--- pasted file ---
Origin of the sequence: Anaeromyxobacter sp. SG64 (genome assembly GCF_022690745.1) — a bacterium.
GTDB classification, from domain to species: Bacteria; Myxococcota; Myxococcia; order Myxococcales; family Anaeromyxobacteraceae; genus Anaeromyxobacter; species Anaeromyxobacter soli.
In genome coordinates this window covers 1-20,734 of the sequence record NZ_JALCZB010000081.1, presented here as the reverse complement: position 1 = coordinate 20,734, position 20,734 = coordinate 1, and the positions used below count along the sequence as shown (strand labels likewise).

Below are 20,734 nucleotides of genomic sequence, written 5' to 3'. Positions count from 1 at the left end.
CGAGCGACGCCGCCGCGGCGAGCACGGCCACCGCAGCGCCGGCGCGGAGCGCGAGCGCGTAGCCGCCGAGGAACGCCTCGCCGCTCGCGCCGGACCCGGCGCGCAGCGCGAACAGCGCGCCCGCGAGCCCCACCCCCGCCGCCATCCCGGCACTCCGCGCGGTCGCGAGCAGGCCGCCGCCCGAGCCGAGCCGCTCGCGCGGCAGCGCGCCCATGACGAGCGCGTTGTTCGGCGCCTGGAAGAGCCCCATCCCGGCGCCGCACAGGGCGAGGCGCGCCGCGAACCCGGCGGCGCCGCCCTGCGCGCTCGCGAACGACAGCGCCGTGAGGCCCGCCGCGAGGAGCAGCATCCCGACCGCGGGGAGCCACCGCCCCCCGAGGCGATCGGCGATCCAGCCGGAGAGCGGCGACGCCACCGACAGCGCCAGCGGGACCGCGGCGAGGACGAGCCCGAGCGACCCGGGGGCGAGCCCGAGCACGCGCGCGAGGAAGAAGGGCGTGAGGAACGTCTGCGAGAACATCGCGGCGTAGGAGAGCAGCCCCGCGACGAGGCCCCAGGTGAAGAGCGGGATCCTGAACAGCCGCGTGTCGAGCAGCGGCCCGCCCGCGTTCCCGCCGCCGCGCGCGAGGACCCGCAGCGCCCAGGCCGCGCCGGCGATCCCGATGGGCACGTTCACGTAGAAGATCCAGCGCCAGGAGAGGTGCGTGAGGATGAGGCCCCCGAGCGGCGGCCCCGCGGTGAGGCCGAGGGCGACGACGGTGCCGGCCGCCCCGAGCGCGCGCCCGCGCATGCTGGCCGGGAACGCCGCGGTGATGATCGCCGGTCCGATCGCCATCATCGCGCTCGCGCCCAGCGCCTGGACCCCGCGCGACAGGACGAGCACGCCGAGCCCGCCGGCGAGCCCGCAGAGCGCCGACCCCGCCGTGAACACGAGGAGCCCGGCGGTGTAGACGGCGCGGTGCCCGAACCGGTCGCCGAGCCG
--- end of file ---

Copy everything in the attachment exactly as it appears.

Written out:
Origin of the sequence: Anaeromyxobacter sp. SG64 (genome assembly GCF_022690745.1) — a bacterium.
GTDB classification, from domain to species: Bacteria; Myxococcota; Myxococcia; order Myxococcales; family Anaeromyxobacteraceae; genus Anaeromyxobacter; species Anaeromyxobacter soli.
In genome coordinates this window covers 1-20,734 of the sequence record NZ_JALCZB010000081.1, presented here as the reverse complement: position 1 = coordinate 20,734, position 20,734 = coordinate 1, and the positions used below count along the sequence as shown (strand labels likewise).

Below are 20,734 nucleotides of genomic sequence, written 5' to 3'. Positions count from 1 at the left end.
CGAGCGACGCCGCCGCGGCGAGCACGGCCACCGCAGCGCCGGCGCGGAGCGCGAGCGCGTAGCCGCCGAGGAACGCCTCGCCGCTCGCGCCGGACCCGGCGCGCAGCGCGAACAGCGCGCCCGCGAGCCCCACCCCCGCCGCCATCCCGGCACTCCGCGCGGTCGCGAGCAGGCCGCCGCCCGAGCCGAGCCGCTCGCGCGGCAGCGCGCCCATGACGAGCGCGTTGTTCGGCGCCTGGAAGAGCCCCATCCCGGCGCCGCACAGGGCGAGGCGCGCCGCGAACCCGGCGGCGCCGCCCTGCGCGCTCGCGAACGACAGCGCCGTGAGGCCCGCCGCGAGGAGCAGCATCCCGACCGCGGGGAGCCACCGCCCCCCGAGGCGATCGGCGATCCAGCCGGAGAGCGGCGACGCCACCGACAGCGCCAGCGGGACCGCGGCGAGGACGAGCCCGAGCGACCCGGGGGCGAGCCCGAGCACGCGCGCGAGGAAGAAGGGCGTGAGGAACGTCTGCGAGAACATCGCGGCGTAGGAGAGCAGCCCCGCGACGAGGCCCCAGGTGAAGAGCGGGATCCTGAACAGCCGCGTGTCGAGCAGCGGCCCGCCCGCGTTCCCGCCGCCGCGCGCGAGGACCCGCAGCGCCCAGGCCGCGCCGGCGATCCCGATGGGCACGTTCACGTAGAAGATCCAGCGCCAGGAGAGGTGCGTGAGGATGAGGCCCCCGAGCGGCGGCCCCGCGGTGAGGCCGAGGGCGACGACGGTGCCGGCCGCCCCGAGCGCGCGCCCGCGCATGCTGGCCGGGAACGCCGCGGTGATGATCGCCGGTCCGATCGCCATCATCGCGCTCGCGCCCAGCGCCTGGACCCCGCGCGACAGGACGAGCACGCCGAGCCCGCCGGCGAGCCCGCAGAGCGCCGACCCCGCCGTGAACACGAGGAGCCCGGCGGTGTAGACGGCGCGGTGCCCGAACCGGTCGCCGAGCCG